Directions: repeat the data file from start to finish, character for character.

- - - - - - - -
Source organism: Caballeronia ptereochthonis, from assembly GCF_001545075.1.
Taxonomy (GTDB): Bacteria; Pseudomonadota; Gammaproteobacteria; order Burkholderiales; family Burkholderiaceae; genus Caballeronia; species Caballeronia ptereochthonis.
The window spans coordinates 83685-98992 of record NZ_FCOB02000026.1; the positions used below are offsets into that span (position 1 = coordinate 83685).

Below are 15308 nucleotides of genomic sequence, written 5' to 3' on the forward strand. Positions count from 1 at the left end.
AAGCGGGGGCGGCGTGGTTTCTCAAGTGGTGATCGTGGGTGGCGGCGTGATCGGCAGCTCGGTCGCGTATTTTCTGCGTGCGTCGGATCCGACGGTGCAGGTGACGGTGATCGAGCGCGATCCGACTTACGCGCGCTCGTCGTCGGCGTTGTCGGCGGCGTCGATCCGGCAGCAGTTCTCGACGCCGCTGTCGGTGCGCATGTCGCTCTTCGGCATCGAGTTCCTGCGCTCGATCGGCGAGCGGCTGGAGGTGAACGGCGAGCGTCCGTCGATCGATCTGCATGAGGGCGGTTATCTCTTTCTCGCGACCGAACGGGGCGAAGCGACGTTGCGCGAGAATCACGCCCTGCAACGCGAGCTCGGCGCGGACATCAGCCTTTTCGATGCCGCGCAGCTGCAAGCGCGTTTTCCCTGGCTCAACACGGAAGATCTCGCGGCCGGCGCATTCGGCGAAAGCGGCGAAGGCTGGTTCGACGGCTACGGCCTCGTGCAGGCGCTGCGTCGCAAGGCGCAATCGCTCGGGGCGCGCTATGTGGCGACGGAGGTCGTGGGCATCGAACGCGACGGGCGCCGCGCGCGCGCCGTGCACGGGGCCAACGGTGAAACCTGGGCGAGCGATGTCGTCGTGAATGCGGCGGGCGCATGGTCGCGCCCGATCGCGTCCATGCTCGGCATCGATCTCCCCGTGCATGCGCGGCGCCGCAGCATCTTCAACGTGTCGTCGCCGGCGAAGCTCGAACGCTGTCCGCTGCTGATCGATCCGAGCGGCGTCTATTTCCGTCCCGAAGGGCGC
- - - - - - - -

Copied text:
Source organism: Caballeronia ptereochthonis, from assembly GCF_001545075.1.
Taxonomy (GTDB): Bacteria; Pseudomonadota; Gammaproteobacteria; order Burkholderiales; family Burkholderiaceae; genus Caballeronia; species Caballeronia ptereochthonis.
The window spans coordinates 83685-98992 of record NZ_FCOB02000026.1; the positions used below are offsets into that span (position 1 = coordinate 83685).

Below are 15308 nucleotides of genomic sequence, written 5' to 3' on the forward strand. Positions count from 1 at the left end.
AAGCGGGGGCGGCGTGGTTTCTCAAGTGGTGATCGTGGGTGGCGGCGTGATCGGCAGCTCGGTCGCGTATTTTCTGCGTGCGTCGGATCCGACGGTGCAGGTGACGGTGATCGAGCGCGATCCGACTTACGCGCGCTCGTCGTCGGCGTTGTCGGCGGCGTCGATCCGGCAGCAGTTCTCGACGCCGCTGTCGGTGCGCATGTCGCTCTTCGGCATCGAGTTCCTGCGCTCGATCGGCGAGCGGCTGGAGGTGAACGGCGAGCGTCCGTCGATCGATCTGCATGAGGGCGGTTATCTCTTTCTCGCGACCGAACGGGGCGAAGCGACGTTGCGCGAGAATCACGCCCTGCAACGCGAGCTCGGCGCGGACATCAGCCTTTTCGATGCCGCGCAGCTGCAAGCGCGTTTTCCCTGGCTCAACACGGAAGATCTCGCGGCCGGCGCATTCGGCGAAAGCGGCGAAGGCTGGTTCGACGGCTACGGCCTCGTGCAGGCGCTGCGTCGCAAGGCGCAATCGCTCGGGGCGCGCTATGTGGCGACGGAGGTCGTGGGCATCGAACGCGACGGGCGCCGCGCGCGCGCCGTGCACGGGGCCAACGGTGAAACCTGGGCGAGCGATGTCGTCGTGAATGCGGCGGGCGCATGGTCGCGCCCGATCGCGTCCATGCTCGGCATCGATCTCCCCGTGCATGCGCGGCGCCGCAGCATCTTCAACGTGTCGTCGCCGGCGAAGCTCGAACGCTGTCCGCTGCTGATCGATCCGAGCGGCGTCTATTTCCGTCCCGAAGGGCGC